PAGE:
Laowa 15mm f/2 Zero-D (Both Nikon Z & Canon RF mounts)The Laowa 15mm f/2 Zero-D is currently the widest f/2 rectilinear native lens for full frame mirrorless cameras.
The lens falls into the Laowa ‘Zero-D’ products line-up and the patented optical design successfully minimizes the optical distortion to the lowest.
This compact and lightweight lens comprises of 12 elements in 9 groups with 2 pcs of aspherical elements and 3 pcs of Extra-low dispersion elements.
Photographers can also take advantage of the super close focusing distance (less than 6” from the sensor) and the f/2 aperture to create some wide angle close-up shots with pleasing bokeh.
Despite the extreme specifications, Venus Optics have successfully minimized the size of the lens to only 1.1 lbs and 3” long.
The flat front surface design allows photographers to use 72mm circular filter with ease.
Unlike the Sony E variant, the new Nikon Z / Canon RF variants feature a design of 5 straight aperture blades which produce a clean and sharp 10-point sunstar rendering.
Laowa 10-18mm f/4.5-5.6 Zoom (Nikon Z mount only)
Laowa 10-18mm f/4.5-5.6 Zoom lens is currently the widest full frame zoom lens in the market.
The 102° (18mm) to 130° (10mm) FoV provides a great deal of flexibility for photographers to compose landscape or architecture photos with ease.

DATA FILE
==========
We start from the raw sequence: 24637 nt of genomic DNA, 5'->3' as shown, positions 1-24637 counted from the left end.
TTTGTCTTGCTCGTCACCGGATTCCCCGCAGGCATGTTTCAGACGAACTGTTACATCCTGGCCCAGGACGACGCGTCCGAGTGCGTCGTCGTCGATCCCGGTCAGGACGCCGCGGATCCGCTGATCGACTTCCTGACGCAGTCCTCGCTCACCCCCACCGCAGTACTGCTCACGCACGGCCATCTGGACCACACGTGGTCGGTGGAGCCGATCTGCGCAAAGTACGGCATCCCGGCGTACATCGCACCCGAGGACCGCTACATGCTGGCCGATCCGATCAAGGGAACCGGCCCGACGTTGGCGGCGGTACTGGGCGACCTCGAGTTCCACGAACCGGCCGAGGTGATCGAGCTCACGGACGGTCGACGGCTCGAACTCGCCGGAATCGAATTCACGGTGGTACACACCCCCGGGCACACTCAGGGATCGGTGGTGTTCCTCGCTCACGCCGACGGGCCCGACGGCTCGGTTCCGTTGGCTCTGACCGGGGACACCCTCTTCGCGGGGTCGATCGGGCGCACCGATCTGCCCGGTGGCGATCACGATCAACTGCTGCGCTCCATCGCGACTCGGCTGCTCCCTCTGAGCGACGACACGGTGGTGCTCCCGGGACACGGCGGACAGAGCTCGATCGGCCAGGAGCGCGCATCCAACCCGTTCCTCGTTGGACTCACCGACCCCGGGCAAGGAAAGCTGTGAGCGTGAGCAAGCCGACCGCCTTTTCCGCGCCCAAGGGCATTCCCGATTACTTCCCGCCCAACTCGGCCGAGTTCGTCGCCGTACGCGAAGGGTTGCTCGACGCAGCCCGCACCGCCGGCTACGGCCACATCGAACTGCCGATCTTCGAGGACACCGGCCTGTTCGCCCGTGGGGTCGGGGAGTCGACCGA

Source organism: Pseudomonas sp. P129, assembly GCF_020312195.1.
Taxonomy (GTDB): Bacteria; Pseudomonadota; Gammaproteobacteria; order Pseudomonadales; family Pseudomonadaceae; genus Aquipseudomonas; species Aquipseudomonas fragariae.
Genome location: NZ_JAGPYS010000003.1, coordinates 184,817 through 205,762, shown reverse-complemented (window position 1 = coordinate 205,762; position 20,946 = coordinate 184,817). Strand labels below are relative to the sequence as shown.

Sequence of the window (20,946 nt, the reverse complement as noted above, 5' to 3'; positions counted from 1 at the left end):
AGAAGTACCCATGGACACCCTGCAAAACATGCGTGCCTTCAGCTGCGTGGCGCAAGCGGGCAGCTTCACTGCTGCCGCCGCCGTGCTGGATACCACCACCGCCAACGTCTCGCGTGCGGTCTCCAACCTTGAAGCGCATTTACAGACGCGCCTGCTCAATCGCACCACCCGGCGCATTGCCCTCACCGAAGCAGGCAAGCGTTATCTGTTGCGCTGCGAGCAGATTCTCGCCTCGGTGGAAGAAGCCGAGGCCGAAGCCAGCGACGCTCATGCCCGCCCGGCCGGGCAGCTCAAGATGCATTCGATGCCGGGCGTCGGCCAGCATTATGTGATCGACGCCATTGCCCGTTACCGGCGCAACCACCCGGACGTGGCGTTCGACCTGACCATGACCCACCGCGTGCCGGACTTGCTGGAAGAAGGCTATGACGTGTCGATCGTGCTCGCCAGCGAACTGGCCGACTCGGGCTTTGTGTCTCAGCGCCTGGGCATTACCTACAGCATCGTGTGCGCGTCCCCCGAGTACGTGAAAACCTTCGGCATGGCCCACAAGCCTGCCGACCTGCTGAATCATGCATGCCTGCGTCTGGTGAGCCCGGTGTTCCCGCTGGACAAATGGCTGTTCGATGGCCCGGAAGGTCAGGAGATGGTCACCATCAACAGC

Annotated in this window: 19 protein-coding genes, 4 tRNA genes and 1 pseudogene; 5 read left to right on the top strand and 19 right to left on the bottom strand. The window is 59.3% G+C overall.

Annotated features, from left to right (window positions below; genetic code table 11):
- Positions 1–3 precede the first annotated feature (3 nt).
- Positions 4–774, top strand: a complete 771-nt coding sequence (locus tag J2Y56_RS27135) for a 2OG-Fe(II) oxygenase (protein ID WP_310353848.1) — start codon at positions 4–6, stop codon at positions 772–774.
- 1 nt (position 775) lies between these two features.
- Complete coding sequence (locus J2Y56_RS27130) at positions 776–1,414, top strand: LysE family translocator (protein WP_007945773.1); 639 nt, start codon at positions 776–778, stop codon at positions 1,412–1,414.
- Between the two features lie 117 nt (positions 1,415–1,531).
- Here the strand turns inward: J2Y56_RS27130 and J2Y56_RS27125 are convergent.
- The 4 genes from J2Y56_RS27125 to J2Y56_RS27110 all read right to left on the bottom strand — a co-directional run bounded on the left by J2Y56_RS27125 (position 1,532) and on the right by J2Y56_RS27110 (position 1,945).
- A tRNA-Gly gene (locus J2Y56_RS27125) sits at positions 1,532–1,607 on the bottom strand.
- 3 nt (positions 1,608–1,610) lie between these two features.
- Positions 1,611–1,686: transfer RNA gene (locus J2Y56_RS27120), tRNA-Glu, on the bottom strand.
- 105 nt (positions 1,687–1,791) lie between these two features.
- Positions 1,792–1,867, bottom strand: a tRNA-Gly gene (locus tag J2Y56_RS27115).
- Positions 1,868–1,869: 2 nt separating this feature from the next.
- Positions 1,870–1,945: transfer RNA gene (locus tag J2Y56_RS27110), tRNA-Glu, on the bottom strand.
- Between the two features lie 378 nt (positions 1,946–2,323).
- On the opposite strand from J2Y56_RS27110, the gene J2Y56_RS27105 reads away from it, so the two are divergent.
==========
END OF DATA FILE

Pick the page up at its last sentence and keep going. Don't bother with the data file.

The one-of-a-kind 130° FoV also helps photographers to realize many formerly impossible shots.
Similar to the Sony E-mount variant (released a few months ago), Venus Optics have managed to compress the size of this new Nikon Z variant to the smallest in its class, measuring approximately 3.5 inches (~9cm) long and weighing only 1.1 lbs (<500g) with a lens diameter of 70mm.
It also incorporates a 5 straight blade aperture to deliver a sharp, clean, well-defined 10- point sunstars.
The lens houses with 14 elements in 10 groups with 2 aspherical elements & 1 extra-low dispersion element.
It comes with an excellent close up performance and is able to focus as close as 6” from the sensor.
A rear 37mm filter thread is included to fit with 37mm UV/ND filter.
Venus Optics have NO plans to launch Canon R mount for Laowa 10-18mm f/4.5-5.6.
The new variants of Laowa 15mm f/2 Zero-D & Laowa 10-18mm f/4.5-5.6 are currently available to order and from authorized resellers.
Recommended Retail Price in US (without tax) is USD 849 for each lens.
Pricing may vary in different countries.
On February 26, 2014, Nikon released a Service Advisory informing users of the D600 that Nikon would provide corrective servicing, free of charge, of D600 cameras exhibiting a particular issue.
This announcement is to inform users of the D600 that requests for this free corrective servicing will only be accepted until January 10, 2020.
Service to address this issue requested after the offer of free service expires will be handled in accordance with standard Nikon repair policies.